Roehampton Academic Publishes Book On TV Crime Drama Prime Suspect

Looking at what made the programme so distinctive, controversial and influential

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Prime Suspect, starring Helen Mirren as DCI Jane Tennison, was a grim UK police drama that became one of the most talked about TV programmes in recent memory.

In her latest book Prime Suspect, Dr Deborah Jermyn, Reader in Film and Television, has examined exactly what made the programme so distinctive, so controversial and, ultimately, so influential in its innovations transforming the TV crime drama.

The book, which is part of the British Film Industry Classics collection, places the series in the context of TV crime fictions that had gone before it, particularly those featuring female detectives, such as Cagney and Lacey.

Dr Jermyn also addresses the institutionalised sexism and misogyny that Tennison confronts to real-life discrimination and prejudice that has dogged British policing and attitudes to women, whether as investigators or victims.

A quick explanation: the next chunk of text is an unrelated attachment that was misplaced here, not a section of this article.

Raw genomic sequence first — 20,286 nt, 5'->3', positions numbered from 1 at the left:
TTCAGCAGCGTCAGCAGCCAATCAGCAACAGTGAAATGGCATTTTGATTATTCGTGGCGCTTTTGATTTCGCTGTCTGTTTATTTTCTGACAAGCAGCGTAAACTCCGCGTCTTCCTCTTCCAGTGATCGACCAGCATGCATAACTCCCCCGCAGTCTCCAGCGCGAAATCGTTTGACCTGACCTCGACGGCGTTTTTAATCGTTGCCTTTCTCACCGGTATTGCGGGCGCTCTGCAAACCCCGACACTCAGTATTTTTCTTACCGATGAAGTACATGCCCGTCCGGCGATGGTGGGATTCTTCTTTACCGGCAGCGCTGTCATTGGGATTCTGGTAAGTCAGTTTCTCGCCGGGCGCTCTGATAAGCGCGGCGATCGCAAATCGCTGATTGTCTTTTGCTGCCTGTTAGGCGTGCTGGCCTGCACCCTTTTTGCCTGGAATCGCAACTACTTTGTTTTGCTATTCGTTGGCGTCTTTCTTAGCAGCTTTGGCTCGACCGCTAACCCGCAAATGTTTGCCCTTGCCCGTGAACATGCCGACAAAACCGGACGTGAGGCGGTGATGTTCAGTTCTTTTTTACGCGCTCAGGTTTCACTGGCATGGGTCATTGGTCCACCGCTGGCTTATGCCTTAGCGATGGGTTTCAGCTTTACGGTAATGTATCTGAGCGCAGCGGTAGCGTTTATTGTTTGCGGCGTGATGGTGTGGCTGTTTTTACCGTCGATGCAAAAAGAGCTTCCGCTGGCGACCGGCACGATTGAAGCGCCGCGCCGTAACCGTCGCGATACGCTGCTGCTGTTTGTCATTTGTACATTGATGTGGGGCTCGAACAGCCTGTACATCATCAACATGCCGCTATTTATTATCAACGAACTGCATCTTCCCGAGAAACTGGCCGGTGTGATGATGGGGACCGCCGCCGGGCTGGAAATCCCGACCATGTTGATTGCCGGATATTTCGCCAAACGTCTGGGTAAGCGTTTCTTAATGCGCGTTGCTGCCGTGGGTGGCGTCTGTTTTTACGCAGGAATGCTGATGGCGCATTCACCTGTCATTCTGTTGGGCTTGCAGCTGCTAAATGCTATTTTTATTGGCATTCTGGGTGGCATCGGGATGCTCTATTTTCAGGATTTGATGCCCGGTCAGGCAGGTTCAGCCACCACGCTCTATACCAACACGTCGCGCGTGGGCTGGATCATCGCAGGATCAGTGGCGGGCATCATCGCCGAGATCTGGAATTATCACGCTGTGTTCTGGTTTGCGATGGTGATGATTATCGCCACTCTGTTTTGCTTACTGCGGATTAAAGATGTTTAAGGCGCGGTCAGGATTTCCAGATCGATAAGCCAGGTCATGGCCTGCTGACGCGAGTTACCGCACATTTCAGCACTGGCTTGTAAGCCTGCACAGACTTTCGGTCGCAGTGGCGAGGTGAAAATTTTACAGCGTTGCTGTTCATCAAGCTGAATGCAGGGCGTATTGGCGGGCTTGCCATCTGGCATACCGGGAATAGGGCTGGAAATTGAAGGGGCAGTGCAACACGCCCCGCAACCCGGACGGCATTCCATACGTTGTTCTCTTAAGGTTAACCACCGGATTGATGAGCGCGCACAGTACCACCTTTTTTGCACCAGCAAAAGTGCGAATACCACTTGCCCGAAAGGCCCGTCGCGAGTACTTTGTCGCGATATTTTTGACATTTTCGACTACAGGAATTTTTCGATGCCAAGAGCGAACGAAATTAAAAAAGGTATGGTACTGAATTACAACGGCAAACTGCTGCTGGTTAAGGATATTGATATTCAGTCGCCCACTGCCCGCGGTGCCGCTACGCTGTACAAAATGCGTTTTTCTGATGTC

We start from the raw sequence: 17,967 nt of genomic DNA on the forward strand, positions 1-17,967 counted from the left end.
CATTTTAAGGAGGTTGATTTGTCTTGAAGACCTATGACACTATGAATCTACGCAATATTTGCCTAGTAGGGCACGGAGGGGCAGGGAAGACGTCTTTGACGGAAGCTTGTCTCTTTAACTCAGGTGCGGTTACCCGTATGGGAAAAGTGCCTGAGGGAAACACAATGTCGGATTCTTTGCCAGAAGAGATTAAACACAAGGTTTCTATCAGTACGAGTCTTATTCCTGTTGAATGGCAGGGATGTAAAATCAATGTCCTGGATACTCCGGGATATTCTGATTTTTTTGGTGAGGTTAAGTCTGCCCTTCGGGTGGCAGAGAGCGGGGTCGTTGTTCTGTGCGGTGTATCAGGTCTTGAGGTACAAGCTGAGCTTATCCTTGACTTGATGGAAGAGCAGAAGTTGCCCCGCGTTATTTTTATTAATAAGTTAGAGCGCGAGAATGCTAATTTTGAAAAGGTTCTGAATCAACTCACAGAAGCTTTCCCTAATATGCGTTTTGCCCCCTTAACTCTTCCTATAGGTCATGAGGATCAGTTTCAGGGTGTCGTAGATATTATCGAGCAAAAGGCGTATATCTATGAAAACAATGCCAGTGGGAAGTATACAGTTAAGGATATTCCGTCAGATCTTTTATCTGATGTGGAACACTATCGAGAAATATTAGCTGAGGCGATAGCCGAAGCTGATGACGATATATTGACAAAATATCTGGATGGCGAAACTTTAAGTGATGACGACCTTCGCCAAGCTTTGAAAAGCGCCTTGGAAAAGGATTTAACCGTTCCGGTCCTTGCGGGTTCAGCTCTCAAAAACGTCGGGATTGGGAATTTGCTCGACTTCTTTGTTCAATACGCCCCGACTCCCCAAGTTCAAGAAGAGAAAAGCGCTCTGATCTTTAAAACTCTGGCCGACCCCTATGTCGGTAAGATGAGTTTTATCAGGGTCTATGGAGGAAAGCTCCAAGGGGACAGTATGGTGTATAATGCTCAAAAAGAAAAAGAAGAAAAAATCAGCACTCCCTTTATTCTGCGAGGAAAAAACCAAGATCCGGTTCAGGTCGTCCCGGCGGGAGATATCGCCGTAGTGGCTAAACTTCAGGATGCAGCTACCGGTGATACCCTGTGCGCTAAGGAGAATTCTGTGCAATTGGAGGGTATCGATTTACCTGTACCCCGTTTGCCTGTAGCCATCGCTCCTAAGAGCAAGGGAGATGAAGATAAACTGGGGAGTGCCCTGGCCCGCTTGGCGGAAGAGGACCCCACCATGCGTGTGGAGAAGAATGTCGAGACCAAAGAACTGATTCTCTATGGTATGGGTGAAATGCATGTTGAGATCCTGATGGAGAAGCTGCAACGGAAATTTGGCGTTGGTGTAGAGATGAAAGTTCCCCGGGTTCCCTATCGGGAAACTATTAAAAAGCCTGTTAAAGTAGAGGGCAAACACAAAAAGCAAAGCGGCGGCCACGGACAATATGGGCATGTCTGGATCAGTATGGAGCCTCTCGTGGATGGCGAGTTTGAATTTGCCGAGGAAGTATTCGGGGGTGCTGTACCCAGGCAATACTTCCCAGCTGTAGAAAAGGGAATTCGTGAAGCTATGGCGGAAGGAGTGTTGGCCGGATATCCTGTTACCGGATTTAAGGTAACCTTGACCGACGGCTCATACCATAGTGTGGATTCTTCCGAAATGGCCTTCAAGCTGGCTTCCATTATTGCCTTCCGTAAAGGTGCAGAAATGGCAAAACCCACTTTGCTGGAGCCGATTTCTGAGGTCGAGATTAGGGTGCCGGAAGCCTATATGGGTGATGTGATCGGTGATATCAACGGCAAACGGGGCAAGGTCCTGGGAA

Dr Jermyn highlights the formal and aesthetic innovations of Prime Suspect, in its attention to the detail of forensic work; its unflinching portrayal of its murder victims and the cinematic shooting style with frequent use of deep focus and bravura camera angles. Her close analysis of key scenes demonstrates how the programme adopted an intricate camera style to differentiate and isolate Tennison from her colleagues.

Dr Jermyn is also the author of Crime Watching: Investigating Real Crime TV and co-editor of Falling in Love Again: Romantic Comedy in Contemporary Cinema.

July 2, 2010